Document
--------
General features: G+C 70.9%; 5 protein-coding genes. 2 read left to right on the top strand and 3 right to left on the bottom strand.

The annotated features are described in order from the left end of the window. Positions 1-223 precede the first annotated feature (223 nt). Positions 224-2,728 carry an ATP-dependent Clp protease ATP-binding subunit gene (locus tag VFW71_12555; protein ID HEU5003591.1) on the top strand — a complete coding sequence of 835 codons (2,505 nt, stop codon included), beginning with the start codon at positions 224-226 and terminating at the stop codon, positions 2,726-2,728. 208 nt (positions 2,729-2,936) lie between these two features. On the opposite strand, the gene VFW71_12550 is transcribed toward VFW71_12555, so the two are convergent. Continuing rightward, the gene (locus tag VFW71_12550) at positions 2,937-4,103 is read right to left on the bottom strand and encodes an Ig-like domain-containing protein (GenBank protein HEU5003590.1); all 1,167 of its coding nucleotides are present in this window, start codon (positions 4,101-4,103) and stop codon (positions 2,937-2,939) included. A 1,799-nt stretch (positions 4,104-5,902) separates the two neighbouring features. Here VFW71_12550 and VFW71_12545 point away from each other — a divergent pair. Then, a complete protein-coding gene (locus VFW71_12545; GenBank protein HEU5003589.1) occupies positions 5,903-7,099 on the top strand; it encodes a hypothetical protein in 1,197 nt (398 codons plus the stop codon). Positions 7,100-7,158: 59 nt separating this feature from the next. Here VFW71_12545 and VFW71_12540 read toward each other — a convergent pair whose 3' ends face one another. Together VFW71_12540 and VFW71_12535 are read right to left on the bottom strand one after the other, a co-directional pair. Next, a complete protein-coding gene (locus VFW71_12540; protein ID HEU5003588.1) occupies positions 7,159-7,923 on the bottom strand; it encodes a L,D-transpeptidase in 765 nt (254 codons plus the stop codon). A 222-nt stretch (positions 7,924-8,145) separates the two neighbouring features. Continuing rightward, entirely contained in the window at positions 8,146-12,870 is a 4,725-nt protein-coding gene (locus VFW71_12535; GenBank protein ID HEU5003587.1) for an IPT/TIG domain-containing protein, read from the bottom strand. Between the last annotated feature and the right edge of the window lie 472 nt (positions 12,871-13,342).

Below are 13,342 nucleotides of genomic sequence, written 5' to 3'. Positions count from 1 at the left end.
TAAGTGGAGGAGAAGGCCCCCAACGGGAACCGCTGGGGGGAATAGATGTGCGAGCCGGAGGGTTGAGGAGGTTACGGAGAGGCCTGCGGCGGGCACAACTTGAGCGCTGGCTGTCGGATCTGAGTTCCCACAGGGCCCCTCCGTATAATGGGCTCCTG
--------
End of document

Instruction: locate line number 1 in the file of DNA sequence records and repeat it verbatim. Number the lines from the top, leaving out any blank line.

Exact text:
General features: G+C 70.9%; 5 protein-coding genes. 2 read left to right on the top strand and 3 right to left on the bottom strand.